woman and man dining out at a restaurant

Dining out can prove to be a challenge when you suffer from diabetes. There are many hidden sugars and carbs in the meals you order, often times disguised as a healthy food that you’d never think twice about ordering. But just because you have diabetes doesn’t mean you can’t enjoy eating out at restaurants; it just means you need to be a little more informed about the menu options you’re choosing from.

8 Foods to Avoid Eating at Restaurants When You Have Diabetes

Dining out when you have diabetes requires a more conscious and knowledgeable approach when it comes to the foods you order. If you’re unsure about whether a menu option is high in carbohydrates or sugar, ask the waiter to explain how the food is prepared so you can be better informed and make smart choices.

Here are 8 common foods you can find at a variety of restaurants that you will typically want to avoid ordering:

1. Bread Basket

It’s customary for a waiter to bring out a basket of warm bread at many restaurants. Whether you’re at an Italian restaurant with garlic bread or a French bistro with sliced baguette, take a pass on the bread basket as this loaded with unnecessary carbs that really won’t satiate you but will instead increase your blood sugar levels.

2. Salads with Sweet Ingredients or Dressings

Salads with high-carb fruits and sweet dressings can have a ton of sugar in them, overshadowing any positive health benefits from the greens. Instead, opt for salads with more savory elements and dressings, or just a simple house salad with lemon and olive oil.

3. Sugary Drinks

You’ll want to avoid soda, sweet cocktails, and fruit juices when you’re dining out. Water is always the best option, but if you want to order something else, opt for something like unsweetened iced tea with a sugar-free sweetener. If you want to order an alcoholic beverage, ask if the restaurant can offer you a “skinny” version of the cocktail, which typically doesn’t have as much sugar as the regular version.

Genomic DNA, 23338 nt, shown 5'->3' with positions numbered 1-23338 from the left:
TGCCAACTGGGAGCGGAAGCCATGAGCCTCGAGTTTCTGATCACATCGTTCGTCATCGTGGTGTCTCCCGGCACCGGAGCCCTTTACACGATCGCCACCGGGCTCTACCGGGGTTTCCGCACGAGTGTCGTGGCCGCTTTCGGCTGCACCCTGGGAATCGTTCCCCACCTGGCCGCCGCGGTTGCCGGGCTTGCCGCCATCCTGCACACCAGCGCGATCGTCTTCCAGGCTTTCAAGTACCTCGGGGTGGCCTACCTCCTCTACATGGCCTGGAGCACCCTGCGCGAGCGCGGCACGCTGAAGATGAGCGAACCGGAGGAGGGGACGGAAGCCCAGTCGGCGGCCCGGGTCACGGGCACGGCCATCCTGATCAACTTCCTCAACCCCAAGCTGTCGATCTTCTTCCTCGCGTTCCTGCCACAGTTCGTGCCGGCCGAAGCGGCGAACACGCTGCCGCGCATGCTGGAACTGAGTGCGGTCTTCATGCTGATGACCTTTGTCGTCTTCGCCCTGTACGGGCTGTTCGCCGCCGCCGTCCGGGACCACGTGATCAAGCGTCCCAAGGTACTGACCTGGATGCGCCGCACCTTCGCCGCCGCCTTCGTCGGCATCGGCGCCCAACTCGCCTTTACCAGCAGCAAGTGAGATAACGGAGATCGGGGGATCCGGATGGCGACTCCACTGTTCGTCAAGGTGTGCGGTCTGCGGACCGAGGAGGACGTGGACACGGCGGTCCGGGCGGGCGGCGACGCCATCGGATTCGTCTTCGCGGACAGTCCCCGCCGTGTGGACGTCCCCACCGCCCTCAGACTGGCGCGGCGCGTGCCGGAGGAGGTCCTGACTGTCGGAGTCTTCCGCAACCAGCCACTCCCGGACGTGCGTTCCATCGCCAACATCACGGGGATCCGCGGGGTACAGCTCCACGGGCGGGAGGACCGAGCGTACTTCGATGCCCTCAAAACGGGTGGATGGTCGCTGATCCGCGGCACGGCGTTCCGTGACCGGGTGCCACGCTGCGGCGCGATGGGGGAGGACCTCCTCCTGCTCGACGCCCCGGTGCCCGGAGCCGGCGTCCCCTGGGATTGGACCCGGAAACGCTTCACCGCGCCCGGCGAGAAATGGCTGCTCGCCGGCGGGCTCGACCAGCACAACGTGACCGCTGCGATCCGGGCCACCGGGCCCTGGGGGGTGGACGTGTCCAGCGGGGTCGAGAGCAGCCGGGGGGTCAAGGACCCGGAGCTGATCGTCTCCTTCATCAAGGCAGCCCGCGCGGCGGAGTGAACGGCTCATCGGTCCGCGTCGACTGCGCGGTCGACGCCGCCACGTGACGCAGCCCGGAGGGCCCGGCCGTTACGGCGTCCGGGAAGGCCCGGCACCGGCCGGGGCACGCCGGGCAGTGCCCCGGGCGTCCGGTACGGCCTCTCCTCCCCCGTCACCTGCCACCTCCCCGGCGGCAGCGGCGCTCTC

4. Sweet Asian Sauces

Asian sauces like teriyaki sauce or orange sauce can be loaded with sugar and cause a major glucose spike. Ask for a side of soy sauce instead of any sweet sauces, and if you’re not sure whether a sauce is going to be a sweet or not, ask for the restaurant to put it on the side.

5. Breaded Chicken, Fish, or Meat

As tempting as chicken parmesan or fish and chips may be, you’ll want to avoid these heavily breaded entrées. While the chicken or fish part of the meal isn’t bad, the breaded exterior is high in carbohydrates. Instead, go for grilled chicken or baked fish with lots of greens and veggies.

6. Tortillas

If you’re dining at a Mexican restaurant, it’s common to find tacos, burritos, and quesadillas all enveloped inside tortillas. This high-carb component should be avoided just as much as the Mexican rice on the side. If you can’t order a low-carb option like a taco salad, order soft tacos and only eat the filling that’s inside of the tacos.

7. French Fries

This high-carb starch is usually offered with entrées like burgers and sandwiches, but you should definitely avoid them when you suffer from diabetes. The same goes for potato chips, which are also a common side to burgers and sandwiches. Instead, ask for a house salad or fresh fruit.

8. Barbecue Sauce

Barbecue sauce is typically loaded with sugar, just like some of the Asian sauces mentioned earlier. If you’re at a steakhouse or ribs joint, make sure you request the meat not to be topped with or covered in any barbecue sauce as this can cause a major spike in blood sugar levels.


Eating at Restaurants with Diabetes. (2017, October 23). Retrieved April 11, 2018, from http://dlife.com/eating-restaurants-diabetes/
Born and raised in Southern California, Beeta has embraced a healthy lifestyle focused on farm-to-table cooking, natural products, and wellness routines. When she's not writing up recipes or discussing the latest natural living trends, Beeta enjoys spending time trying new restaurants, traveling with family and friends, and relaxing at home with her furry companion.